January 7th, 2008
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Categories: Adoption Laws

In a recent post in the Hoping to Adopt blog, Faith discusses the fact that in a few states (Alabama, Hawaii, and Washington State) expectant mothers can sign relinquishment papers terminating her parental rights before birth. Although it is legal in those states, it is not required and that is something that you as an expectant mother considering adoption should be aware of.

In Alabama, an expectant mother can sign relinquishment papers while she is pregnant but they must be signed and confirmed before a probate judge. Then has five days to withdraw the consent after the baby is born.

In Hawaii, an expectant mother can sign relinquishment papers after the sixth month of pregnancy, but she has to sign a reaffirmation after her baby is born.


In Washington State, an expectant mother can sign relinquishment papers anytime before birth, but they can not be filed with the courts until at least forty eight hours after the birth of her baby.

As you probably could have guessed, I’m not a big fan of this idea. I honestly can’t think of one single reason that signing pre-birth would be a good idea.

For starters, I’m a big believer in the “making the decision twice” theory meaning that an expectant mother typically makes the decision to place during birth and then again after birth. Although she could still revoke her consent, signing before birth takes away the second decision in some sense because she already feels like or is called a birthmother. I also think that if an expectant mother signs before birth she is less likely to feel that she can revoke her consent and more likely to already feel like a birthmother or feel disconnected from her child.

I also think that signing pre-birth is misleading to hopeful adoptive parents. Although I know it is heartbreaking for hopeful adoptive parents if a mother they are matched with changes her mind at any point, I think signing pre-birth could give the adoptive parents more security but then be even more devastating if the mother changes her mind.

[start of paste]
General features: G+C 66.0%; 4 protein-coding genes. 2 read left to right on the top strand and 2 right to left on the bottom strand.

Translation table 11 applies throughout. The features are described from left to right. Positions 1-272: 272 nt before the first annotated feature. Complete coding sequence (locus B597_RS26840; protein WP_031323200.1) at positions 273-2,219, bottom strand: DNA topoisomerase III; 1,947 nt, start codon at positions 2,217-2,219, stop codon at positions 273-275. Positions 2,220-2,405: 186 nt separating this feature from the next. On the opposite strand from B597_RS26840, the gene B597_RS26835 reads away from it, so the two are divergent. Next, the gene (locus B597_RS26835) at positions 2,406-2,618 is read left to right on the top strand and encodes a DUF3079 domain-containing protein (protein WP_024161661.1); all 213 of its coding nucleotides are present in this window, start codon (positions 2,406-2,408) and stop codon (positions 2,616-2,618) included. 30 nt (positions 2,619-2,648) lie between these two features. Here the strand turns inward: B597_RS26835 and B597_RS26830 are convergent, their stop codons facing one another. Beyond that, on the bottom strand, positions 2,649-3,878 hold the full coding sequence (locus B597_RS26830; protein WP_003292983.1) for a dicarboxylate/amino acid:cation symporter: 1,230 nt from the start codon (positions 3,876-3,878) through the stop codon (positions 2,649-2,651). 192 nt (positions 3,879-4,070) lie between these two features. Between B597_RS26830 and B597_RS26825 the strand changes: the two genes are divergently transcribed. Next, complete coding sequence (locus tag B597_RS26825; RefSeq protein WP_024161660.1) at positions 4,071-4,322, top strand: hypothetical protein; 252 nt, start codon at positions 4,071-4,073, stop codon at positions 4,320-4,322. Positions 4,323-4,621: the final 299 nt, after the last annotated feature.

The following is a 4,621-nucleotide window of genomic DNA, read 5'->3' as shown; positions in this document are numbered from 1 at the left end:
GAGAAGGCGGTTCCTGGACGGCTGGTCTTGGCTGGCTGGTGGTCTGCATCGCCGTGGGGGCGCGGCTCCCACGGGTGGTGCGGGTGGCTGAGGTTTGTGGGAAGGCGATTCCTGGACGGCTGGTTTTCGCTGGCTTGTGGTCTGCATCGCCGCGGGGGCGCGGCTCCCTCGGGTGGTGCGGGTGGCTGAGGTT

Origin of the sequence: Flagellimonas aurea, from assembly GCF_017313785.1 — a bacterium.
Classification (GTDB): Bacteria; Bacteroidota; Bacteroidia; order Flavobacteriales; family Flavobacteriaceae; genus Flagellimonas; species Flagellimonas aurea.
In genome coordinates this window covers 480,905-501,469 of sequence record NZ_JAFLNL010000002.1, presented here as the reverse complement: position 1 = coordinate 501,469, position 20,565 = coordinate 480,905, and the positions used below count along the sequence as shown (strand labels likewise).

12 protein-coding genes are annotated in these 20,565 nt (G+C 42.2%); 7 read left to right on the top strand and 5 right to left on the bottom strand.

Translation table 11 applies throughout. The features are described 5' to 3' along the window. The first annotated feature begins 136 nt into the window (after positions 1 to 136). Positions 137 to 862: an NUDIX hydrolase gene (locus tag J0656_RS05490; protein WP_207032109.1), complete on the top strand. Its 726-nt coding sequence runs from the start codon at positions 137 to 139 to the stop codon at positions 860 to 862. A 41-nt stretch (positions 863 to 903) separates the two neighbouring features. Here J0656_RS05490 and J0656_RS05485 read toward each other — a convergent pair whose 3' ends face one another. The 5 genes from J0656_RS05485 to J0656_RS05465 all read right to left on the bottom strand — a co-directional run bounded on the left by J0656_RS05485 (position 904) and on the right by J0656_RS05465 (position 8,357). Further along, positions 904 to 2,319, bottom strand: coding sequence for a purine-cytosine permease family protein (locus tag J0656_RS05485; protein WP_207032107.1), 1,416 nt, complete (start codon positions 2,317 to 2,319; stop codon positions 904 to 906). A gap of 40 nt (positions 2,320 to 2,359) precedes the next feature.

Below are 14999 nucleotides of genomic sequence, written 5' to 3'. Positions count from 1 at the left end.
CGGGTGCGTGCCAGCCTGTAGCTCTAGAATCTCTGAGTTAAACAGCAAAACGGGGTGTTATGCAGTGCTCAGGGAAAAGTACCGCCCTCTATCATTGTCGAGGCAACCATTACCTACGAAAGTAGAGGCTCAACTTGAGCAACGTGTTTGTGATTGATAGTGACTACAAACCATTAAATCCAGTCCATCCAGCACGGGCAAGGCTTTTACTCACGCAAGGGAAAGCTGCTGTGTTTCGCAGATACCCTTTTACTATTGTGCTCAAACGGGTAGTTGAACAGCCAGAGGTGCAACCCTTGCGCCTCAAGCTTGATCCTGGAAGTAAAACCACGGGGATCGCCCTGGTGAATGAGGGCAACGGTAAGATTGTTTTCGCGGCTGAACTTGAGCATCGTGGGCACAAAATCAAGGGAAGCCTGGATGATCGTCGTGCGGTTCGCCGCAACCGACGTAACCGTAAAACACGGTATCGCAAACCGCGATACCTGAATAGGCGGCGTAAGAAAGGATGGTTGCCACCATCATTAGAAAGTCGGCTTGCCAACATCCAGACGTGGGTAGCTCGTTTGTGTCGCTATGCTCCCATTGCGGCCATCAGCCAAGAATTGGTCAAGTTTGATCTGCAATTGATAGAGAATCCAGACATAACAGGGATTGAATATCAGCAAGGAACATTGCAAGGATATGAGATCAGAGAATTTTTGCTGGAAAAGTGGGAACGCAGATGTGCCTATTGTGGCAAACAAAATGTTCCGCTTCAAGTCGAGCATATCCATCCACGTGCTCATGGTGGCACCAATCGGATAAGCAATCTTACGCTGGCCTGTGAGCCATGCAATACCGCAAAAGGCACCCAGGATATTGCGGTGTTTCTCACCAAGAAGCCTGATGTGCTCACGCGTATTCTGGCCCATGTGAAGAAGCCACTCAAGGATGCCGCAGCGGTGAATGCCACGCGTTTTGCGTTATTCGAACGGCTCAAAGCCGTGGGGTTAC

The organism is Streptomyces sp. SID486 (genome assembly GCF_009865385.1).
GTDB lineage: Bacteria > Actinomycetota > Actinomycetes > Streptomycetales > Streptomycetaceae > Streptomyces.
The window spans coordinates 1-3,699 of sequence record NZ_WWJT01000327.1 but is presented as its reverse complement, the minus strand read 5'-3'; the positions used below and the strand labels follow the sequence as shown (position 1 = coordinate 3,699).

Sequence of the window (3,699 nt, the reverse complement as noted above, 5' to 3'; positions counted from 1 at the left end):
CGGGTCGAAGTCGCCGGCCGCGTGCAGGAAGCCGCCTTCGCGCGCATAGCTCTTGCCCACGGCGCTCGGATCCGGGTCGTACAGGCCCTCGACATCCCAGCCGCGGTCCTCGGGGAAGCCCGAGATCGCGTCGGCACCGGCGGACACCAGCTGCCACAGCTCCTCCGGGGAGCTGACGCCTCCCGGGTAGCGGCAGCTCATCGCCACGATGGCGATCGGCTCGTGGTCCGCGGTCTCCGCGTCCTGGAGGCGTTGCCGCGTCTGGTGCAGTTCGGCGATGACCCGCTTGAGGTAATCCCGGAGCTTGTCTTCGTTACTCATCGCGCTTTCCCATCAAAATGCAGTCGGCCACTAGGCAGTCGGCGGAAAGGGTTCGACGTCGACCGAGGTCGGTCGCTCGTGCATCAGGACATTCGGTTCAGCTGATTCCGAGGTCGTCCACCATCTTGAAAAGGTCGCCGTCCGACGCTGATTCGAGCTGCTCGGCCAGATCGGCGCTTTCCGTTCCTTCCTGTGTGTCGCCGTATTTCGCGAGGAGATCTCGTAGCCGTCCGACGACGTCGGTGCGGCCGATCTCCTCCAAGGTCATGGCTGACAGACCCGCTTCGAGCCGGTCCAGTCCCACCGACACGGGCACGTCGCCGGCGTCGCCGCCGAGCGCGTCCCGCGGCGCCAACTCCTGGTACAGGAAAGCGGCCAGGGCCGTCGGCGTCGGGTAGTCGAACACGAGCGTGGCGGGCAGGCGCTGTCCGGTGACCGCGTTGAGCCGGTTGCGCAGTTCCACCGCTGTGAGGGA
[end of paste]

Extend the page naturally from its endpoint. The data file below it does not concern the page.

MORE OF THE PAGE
I do know one birthmother from Washington State who signed relinquishment papers before the birth of her child. She wasn’t aware that she didn’t have to sign then. Although I’m sure it might be easier for adoption attorneys or adoption agencies if relinquishments were signed pre-birth, you do not have to!

Source for the Law Information

Related Posts:
Adoption Laws
Laws Different in Every State

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5 Responses to “Signing before Birth?”

  1. Although I’m sure it might be easier for adoption attorneys or adoption agencies if relinquishments were signed pre-birth, you do not have to!

    In fact, I would personally push it a little further and say that mothers “shouldn’t sign” prior to birth. (Let me stretch that to mothers AND fathers.) This is one thing I cannot and will not ever agree with!

  2. scarlet moon 13 says:

    For states to allow signing before giving birth is morally reprehensible, down right evil.

    It should never be allowed.

  3. Coley S. says:

    Agreed Jenna and Scarlet! Thank you for the comments!

  4. jpdakota says:

    I sometimes differ from you on opinions, but I’m in lock-step with you on this one.
    I, too, am a believer in making the decision twice. BOTH times should be after the mother has had the opportunity to hold, feed, talk to that baby. My goodness!

  5. pat johnston says:

    I completely agree with this as well, Coley. Expectant parents are mothers and fathers, and they should not be asked to commit to adoption until after the baby is born.

    Now, how soon after is a whole other can of worms! I am a steadfast believer that children need and deserve permanency from the earliest days of their lives. Several weeks or months of foster care is not child-centered thinking!

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